Austin, Texas
May 5, 2021

Honorable Chris Paddie, Chair, House Committee on State Affairs
Jerry McGinty, Director, Legislative Budget Board
SB1529 by Huffman (Relating to the creation of the Texas Court of Appeals to hear certain cases; authorizing fees.), As Engrossed

Estimated Two-year Net Impact to General Revenue Related Funds for SB1529, As Engrossed : a negative impact of ($2,732,194) through the biennium ending August 31, 2023.

The Texas Court of Appeals would not be created unless the legislature makes a specific appropriation of funds for that purpose.

The bill would make no appropriation but could provide the legal basis for an appropriation of funds to implement the provisions of the bill. 

General Revenue-Related Funds, Five- Year Impact:

Fiscal Year Probable Net Positive/(Negative) Impact to
General Revenue Related Funds

All Funds, Five-Year Impact:

Fiscal Year Probable Savings/(Cost) from
General Revenue Fund

Change in Number of State Employees from FY 2021

Fiscal Analysis

The bill would amend the Government Code and the Code of Criminal Procedure to create the Texas Court of Appeals. Under the bill's provisions, the Court would have exclusive intermediate appellate jurisdiction over all cases or any matters arising out of or related to a civil case brought by or against the state or a state agency, board, or commission, or by or against an officer of the state or a state agency, board, or commission, other than certain cases as detailed by the bill, or in which a party to the proceeding files a petition, motion, or other pleading challenging the constitutionality of a state statute.

The bill would seat the Court in Austin but allow it to transact its business in any county as the court determines is necessary and convenient. The bill would set the Court's composition at five justices to be elected by qualified voters; make certain code provisions, procedural and appellate rules, and standards of practice applicable to the court; and directs the Supreme Court to adopt certain rules for the court's administration, including court costs and fees for the court. The bill would provide that a justice of the Texas Court of Appeals must be paid the annual base salary paid by the state under Government Code Section 659.012 to a justice of the supreme court other than the chief justice or a judge of the court of criminal appeals other than the presiding judge.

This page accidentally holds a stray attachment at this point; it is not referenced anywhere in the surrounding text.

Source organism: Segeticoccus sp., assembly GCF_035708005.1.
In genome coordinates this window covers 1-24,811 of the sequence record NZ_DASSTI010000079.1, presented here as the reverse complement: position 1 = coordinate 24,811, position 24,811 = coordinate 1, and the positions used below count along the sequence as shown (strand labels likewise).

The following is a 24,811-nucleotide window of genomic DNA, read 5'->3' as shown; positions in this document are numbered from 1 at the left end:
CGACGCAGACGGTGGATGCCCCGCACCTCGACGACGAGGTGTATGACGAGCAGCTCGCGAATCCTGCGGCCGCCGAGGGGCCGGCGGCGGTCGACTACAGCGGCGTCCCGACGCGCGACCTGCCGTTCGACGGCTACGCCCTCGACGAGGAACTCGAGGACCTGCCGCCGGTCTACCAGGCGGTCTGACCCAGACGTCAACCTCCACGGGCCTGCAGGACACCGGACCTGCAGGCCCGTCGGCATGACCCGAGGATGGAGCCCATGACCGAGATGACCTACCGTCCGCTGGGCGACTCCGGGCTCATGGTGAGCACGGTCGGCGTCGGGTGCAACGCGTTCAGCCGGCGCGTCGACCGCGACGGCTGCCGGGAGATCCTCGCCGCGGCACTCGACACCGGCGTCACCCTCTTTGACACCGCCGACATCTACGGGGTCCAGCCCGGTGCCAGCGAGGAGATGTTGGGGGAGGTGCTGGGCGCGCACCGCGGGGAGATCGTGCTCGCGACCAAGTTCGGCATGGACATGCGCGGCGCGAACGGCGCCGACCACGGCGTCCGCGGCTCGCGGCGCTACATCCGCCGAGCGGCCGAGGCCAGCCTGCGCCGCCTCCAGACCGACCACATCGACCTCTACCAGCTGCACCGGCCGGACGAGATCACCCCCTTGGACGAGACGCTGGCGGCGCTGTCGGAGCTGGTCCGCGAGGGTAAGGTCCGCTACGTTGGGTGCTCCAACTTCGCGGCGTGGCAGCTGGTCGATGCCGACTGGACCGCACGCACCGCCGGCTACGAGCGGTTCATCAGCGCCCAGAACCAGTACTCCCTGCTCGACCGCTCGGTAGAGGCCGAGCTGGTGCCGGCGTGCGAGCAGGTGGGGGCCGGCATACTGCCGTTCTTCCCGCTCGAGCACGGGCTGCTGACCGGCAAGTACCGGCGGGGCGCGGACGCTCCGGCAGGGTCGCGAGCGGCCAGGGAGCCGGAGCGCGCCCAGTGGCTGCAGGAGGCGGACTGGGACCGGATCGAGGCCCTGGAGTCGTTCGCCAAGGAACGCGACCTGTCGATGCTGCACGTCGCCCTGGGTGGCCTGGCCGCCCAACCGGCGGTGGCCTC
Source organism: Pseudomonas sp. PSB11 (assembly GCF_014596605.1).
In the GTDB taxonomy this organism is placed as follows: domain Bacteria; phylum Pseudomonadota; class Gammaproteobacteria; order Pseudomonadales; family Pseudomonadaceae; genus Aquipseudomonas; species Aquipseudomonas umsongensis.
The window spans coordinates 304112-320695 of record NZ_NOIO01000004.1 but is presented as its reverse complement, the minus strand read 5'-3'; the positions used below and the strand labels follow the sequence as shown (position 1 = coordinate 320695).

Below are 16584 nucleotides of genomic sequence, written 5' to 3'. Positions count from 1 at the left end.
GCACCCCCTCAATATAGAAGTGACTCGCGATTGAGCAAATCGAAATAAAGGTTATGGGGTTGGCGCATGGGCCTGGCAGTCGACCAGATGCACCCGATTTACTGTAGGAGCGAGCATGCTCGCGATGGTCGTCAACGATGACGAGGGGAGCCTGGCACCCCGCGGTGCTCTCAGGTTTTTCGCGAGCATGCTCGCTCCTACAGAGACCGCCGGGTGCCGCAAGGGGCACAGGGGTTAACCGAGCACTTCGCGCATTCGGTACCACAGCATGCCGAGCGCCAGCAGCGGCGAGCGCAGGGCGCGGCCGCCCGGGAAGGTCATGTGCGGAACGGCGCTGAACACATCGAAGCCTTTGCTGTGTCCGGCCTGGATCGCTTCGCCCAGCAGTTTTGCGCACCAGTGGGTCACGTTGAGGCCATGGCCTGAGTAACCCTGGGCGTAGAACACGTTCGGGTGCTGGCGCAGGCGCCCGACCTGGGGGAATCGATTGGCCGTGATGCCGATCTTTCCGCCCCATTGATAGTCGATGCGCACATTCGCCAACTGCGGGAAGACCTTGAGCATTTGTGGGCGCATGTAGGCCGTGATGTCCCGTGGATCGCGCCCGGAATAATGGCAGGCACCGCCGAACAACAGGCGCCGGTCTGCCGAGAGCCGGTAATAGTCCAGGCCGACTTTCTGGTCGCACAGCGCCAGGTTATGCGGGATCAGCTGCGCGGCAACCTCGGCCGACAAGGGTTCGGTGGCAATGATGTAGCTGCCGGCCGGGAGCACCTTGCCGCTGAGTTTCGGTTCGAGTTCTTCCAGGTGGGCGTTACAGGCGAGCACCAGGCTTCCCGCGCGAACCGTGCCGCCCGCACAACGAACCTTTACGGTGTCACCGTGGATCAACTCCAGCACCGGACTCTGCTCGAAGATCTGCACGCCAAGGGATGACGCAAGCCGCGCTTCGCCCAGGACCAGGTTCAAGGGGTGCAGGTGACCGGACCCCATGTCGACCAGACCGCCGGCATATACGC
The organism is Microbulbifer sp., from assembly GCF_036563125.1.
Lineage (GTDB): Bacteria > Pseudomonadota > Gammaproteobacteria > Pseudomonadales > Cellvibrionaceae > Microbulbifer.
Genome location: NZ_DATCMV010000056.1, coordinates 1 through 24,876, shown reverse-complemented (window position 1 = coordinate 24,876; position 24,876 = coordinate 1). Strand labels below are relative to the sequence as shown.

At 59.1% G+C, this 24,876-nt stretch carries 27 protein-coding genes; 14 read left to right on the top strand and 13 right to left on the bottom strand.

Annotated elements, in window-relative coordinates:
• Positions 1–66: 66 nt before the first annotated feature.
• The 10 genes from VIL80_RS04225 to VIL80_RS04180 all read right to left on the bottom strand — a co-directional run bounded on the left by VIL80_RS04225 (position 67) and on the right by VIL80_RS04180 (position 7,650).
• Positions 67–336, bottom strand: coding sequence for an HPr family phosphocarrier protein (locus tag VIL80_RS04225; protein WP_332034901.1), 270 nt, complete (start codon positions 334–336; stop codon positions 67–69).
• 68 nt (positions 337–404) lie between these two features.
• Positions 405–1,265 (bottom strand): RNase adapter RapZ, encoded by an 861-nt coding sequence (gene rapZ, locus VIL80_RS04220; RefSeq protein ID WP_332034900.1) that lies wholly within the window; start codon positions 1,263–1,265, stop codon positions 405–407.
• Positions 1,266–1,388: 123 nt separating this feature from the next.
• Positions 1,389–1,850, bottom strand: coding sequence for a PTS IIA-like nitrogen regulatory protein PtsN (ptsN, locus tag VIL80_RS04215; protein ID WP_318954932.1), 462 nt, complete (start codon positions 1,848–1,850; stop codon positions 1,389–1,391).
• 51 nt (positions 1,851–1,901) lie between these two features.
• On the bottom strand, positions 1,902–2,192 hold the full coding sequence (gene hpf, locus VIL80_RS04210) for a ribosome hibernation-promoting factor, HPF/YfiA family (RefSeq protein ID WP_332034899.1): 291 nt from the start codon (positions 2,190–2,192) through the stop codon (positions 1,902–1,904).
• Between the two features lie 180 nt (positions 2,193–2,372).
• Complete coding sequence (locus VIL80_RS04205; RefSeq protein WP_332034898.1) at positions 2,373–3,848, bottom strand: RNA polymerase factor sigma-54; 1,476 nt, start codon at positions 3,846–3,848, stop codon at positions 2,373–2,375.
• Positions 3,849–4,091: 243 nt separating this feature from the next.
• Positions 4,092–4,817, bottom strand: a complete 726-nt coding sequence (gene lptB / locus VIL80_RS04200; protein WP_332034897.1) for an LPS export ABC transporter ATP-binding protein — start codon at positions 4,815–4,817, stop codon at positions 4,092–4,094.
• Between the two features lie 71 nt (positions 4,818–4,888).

The bill would provide that the initial Court vacancies would be filled by election in 2022, with court creation set for January 1, 2023. Upon court creation, the bill would transfer all cases pending in the courts of appeals of general jurisdiction filed on or after January 1,2021, and of which the Court of Appeals has exclusive jurisdiction. The bill would provide that the Court of Appeals is not created unless the legislature makes a specific appropriation of money for that purpose.

The bill would take effect January 1, 2022.


Costs reflected in the table above are based on the analysis provided by the Office of Court Administration (OCA) and include methodologies used by previous Legislatures to determine similar funding needs for same sized courts.

For the purpose of this analysis, it is assumed that the following staff positions would be necessary for the operation of the court: five legal assistants, 11 attorneys, a clerk of court, five deputy court clerks, one accountant, and one network specialist. Salary costs for these positions would total $1,079,091 in fiscal year 2023 and $1,618,635 each subsequent fiscal year.

In addition to these FTEs, the Court would include five elected justices. The bill would require the justices to be paid the annual base salary of a justice of the Supreme Court of Texas ($168,000). Pursuant to Government Code Section 659.012, the chief justice of a court of appeals is entitled to an additional $2,500 in their base salary. Salary costs for these positions would total $561,667 in fiscal year 2023 and $842,500 in subsequent years.

This analysis prorates fiscal year 2023 costs for 8 months and includes one-time expenses for the purchase of furniture, cell phones, and information technology equipment. OCA provides technology services to the judicial branch and this analysis assumes the agency would provide the Court with laptops, monitors, printers and software. Operating and payroll related benefit costs would total $1,091,436 in fiscal year 2023; $1,195,248 in fiscal year 2024; $1,175,725 in fiscal year 2025; and $1,457,542 in fiscal year 2026.

Based on the information provided by the Secretary of State, it is assumed that all duties and responsibilities associated with implementing the provisions of the bill could be accomplished using existing resources.

Local Government Impact

No significant fiscal implication to units of local government is anticipated.

Source Agencies:
212 Office of Court Admin, 307 Secretary of State
LBB Staff: